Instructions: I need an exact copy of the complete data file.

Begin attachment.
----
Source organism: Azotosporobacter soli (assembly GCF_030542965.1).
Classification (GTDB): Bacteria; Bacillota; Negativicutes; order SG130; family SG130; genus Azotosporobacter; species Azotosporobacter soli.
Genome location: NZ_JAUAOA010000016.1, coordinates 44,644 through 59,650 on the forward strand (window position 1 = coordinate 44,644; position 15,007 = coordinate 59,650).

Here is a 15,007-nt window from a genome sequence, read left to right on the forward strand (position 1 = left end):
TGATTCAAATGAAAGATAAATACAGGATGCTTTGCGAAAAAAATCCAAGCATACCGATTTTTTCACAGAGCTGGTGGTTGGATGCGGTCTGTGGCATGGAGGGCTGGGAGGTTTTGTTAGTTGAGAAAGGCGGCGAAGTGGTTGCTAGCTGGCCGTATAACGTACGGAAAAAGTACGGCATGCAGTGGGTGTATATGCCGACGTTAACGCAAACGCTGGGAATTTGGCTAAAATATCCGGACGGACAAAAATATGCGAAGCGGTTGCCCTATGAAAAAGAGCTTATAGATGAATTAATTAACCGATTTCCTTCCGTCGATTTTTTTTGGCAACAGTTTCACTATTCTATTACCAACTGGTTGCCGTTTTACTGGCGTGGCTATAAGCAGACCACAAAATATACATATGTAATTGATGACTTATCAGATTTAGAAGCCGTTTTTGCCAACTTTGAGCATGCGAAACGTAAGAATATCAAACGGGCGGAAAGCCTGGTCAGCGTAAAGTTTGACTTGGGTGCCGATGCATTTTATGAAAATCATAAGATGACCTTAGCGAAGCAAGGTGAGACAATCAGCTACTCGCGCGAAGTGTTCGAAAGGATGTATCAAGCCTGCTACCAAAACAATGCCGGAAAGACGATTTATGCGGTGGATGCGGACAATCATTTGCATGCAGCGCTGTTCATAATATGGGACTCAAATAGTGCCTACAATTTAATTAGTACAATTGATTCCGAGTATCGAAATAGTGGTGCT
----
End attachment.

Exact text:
Source organism: Azotosporobacter soli (assembly GCF_030542965.1).
Classification (GTDB): Bacteria; Bacillota; Negativicutes; order SG130; family SG130; genus Azotosporobacter; species Azotosporobacter soli.
Genome location: NZ_JAUAOA010000016.1, coordinates 44,644 through 59,650 on the forward strand (window position 1 = coordinate 44,644; position 15,007 = coordinate 59,650).

Here is a 15,007-nt window from a genome sequence, read left to right on the forward strand (position 1 = left end):
TGATTCAAATGAAAGATAAATACAGGATGCTTTGCGAAAAAAATCCAAGCATACCGATTTTTTCACAGAGCTGGTGGTTGGATGCGGTCTGTGGCATGGAGGGCTGGGAGGTTTTGTTAGTTGAGAAAGGCGGCGAAGTGGTTGCTAGCTGGCCGTATAACGTACGGAAAAAGTACGGCATGCAGTGGGTGTATATGCCGACGTTAACGCAAACGCTGGGAATTTGGCTAAAATATCCGGACGGACAAAAATATGCGAAGCGGTTGCCCTATGAAAAAGAGCTTATAGATGAATTAATTAACCGATTTCCTTCCGTCGATTTTTTTTGGCAACAGTTTCACTATTCTATTACCAACTGGTTGCCGTTTTACTGGCGTGGCTATAAGCAGACCACAAAATATACATATGTAATTGATGACTTATCAGATTTAGAAGCCGTTTTTGCCAACTTTGAGCATGCGAAACGTAAGAATATCAAACGGGCGGAAAGCCTGGTCAGCGTAAAGTTTGACTTGGGTGCCGATGCATTTTATGAAAATCATAAGATGACCTTAGCGAAGCAAGGTGAGACAATCAGCTACTCGCGCGAAGTGTTCGAAAGGATGTATCAAGCCTGCTACCAAAACAATGCCGGAAAGACGATTTATGCGGTGGATGCGGACAATCATTTGCATGCAGCGCTGTTCATAATATGGGACTCAAATAGTGCCTACAATTTAATTAGTACAATTGATTCCGAGTATCGAAATAGTGGTGCT